How to Wire a Sub Into a Factory Stereo

By David Lipscomb

Adding subwoofers to factory systems breathe new life into the sound.

Subwoofers are routinely added to stock systems to add much needed depth and impact. Subwoofers require amplification, since a stock radio cannot power these devices on their own. Using the right adapter and choosing the best subwoofer and amplifier combination, you can get the factory stereo sounding its best within an afternoon using basic wiring skills.

Stock Wiring

The vast majority of stock radios do not include outputs on the back for wiring amplifiers. These RCA connections known as preouts provide a clean line-level signal for new amps added to the system. However, line out converters colloquially known as "LOCs" solve this issue, wiring into the speaker level leads on the back of stock radios and converting the signal to a low level. From there, RCAs carry the signal to the subwoofer amplifier. No other factory wiring need be interfaced other than the accessory wire on the stock radio, used to activate the new amplifier when the stereo is turned on.


Impedance may be the single most important measurement when adding subwoofers to any amplifier. Impedance measures the amount of effort the amplifier must exert to push a speaker or subwoofer, with lower impedance numbers indicating more work is required. The lower the impedance, the higher the wattage output, but this has its limits. Running subwoofers below 2 Ohms is normally dangerous to amplifiers, risking overheating, consistent activation of protection circuitry or damage. The "sweet spot" for driving subwoofers is between 2 and 6 Ohms. Read your amplifier's documentation carefully to see what power ratings are offered at what impedance. Avoid running subwoofers at any impedance the manual does not list.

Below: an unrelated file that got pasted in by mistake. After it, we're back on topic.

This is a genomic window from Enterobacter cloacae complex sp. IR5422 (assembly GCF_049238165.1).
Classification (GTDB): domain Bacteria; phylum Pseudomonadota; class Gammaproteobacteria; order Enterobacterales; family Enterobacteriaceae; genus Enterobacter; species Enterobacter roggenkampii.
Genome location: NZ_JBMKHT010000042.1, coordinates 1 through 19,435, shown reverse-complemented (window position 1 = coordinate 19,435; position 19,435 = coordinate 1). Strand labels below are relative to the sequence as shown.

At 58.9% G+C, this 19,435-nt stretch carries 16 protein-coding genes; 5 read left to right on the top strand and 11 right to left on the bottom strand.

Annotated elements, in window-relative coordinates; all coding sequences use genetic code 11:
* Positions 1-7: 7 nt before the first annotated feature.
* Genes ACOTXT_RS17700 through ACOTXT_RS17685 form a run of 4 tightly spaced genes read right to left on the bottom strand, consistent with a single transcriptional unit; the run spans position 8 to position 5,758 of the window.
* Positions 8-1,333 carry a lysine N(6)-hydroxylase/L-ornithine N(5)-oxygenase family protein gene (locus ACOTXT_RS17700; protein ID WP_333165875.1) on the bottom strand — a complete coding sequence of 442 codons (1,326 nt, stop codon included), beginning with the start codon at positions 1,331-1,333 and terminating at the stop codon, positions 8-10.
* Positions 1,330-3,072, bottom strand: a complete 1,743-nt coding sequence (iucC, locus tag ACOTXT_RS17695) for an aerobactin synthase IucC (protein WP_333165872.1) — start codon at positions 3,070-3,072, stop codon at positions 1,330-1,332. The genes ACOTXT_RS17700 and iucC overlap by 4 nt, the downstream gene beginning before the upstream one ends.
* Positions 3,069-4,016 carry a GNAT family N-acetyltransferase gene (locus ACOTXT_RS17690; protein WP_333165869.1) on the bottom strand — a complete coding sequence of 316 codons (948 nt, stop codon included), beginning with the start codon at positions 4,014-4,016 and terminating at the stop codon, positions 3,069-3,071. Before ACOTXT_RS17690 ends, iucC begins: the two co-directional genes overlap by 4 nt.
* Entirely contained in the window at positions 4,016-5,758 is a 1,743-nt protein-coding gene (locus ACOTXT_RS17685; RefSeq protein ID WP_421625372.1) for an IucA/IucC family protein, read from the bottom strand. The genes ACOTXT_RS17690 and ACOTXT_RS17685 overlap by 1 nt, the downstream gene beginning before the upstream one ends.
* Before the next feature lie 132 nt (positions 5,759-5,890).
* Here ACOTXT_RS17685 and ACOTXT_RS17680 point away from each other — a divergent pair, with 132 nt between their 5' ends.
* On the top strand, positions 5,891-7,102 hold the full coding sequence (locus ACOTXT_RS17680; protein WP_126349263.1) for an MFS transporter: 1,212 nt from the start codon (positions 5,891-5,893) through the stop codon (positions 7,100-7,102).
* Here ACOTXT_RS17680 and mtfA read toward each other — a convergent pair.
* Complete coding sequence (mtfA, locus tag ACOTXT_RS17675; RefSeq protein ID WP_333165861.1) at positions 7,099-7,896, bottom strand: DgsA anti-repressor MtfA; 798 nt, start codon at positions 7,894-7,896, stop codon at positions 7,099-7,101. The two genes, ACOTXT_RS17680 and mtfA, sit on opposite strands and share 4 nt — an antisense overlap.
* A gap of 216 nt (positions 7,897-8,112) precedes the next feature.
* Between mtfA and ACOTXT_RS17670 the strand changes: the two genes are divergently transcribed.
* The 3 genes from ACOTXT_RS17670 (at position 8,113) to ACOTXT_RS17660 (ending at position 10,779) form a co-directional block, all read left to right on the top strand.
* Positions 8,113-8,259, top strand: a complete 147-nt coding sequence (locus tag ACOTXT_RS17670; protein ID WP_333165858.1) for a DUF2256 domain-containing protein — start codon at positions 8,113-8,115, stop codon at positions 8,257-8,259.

Single and dual voice coil subwoofers can offer similar performance results, with dual voice coil models providing enhanced wiring flexibility as your system expands. DVC subwoofers come in dual 2-, 4- or 8-Ohm varieties, which may be wired for a lower or higher impedance as system demands dictate. For example, a dual 4-Ohm subwoofer can be wired to 2-, 4- or 8-Ohms. A single 4-Ohm coil subwoofer is driven at 4-Ohms at all times. This is accomplished by jumping voice coils in specific patterns, while the amplifier is always wired using the positive and negative speaker output leads. If you're bridging an amp, you only use the left positive and right negative leads.

Understanding Power Ratings

Power ratings on an amplifier or subwoofer are contingent upon a few factors. If an amplifier is rated at "1000 watts," rarely does that mean that is full time power, nor should it imply that the amp can run that high for more than a few minutes continuously. Amplifier power output is a function of speaker impedance, not the power handling capability of the subwoofer. For example, if you purchase a 1000 watt subwoofer and drive it with a 100 watt amplifier, the amp will not magically produce 1000 watts. Using a mono amplifier rated at 200 watts at 4 Ohms usually yields output at 400 watts or more driven at 2 Ohms. Use RMS or average power rating on the amplifier and subwoofer to create an ideal match.


Regardless of which speaker you choose, they sound better after a few hundred hours of play, during which the speaker's suspension becomes more compliant. During this initial break-in period, drive subwoofers of any flavor modestly while the suspension remains stiff. Although some subwoofers benefit more from this than others, a looser suspension requires less input power to get the speaker to move further.